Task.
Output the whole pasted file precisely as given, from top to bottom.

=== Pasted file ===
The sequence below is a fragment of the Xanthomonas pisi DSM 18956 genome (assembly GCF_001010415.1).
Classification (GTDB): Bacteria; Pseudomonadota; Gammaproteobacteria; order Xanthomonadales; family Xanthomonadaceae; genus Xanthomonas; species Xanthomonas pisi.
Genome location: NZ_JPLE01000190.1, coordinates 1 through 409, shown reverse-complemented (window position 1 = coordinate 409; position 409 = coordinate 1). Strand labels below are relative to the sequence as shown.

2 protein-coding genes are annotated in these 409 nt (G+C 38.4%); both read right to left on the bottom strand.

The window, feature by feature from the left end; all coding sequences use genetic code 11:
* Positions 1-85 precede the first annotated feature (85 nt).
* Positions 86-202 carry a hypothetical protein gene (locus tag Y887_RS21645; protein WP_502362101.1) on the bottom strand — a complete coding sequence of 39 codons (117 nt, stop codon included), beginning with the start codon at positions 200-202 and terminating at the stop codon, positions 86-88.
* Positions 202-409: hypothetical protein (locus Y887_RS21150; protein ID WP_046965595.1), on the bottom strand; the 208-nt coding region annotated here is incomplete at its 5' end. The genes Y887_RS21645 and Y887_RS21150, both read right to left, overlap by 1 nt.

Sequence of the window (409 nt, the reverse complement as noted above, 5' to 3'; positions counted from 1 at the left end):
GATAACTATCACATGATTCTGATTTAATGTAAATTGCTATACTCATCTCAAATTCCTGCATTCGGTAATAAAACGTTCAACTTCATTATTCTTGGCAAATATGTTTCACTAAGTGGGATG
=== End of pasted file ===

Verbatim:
The sequence below is a fragment of the Xanthomonas pisi DSM 18956 genome (assembly GCF_001010415.1).
Classification (GTDB): Bacteria; Pseudomonadota; Gammaproteobacteria; order Xanthomonadales; family Xanthomonadaceae; genus Xanthomonas; species Xanthomonas pisi.
Genome location: NZ_JPLE01000190.1, coordinates 1 through 409, shown reverse-complemented (window position 1 = coordinate 409; position 409 = coordinate 1). Strand labels below are relative to the sequence as shown.

2 protein-coding genes are annotated in these 409 nt (G+C 38.4%); both read right to left on the bottom strand.

The window, feature by feature from the left end; all coding sequences use genetic code 11:
* Positions 1-85 precede the first annotated feature (85 nt).
* Positions 86-202 carry a hypothetical protein gene (locus tag Y887_RS21645; protein WP_502362101.1) on the bottom strand — a complete coding sequence of 39 codons (117 nt, stop codon included), beginning with the start codon at positions 200-202 and terminating at the stop codon, positions 86-88.
* Positions 202-409: hypothetical protein (locus Y887_RS21150; protein ID WP_046965595.1), on the bottom strand; the 208-nt coding region annotated here is incomplete at its 5' end. The genes Y887_RS21645 and Y887_RS21150, both read right to left, overlap by 1 nt.

Sequence of the window (409 nt, the reverse complement as noted above, 5' to 3'; positions counted from 1 at the left end):
GATAACTATCACATGATTCTGATTTAATGTAAATTGCTATACTCATCTCAAATTCCTGCATTCGGTAATAAAACGTTCAACTTCATTATTCTTGGCAAATATGTTTCACTAAGTGGGATG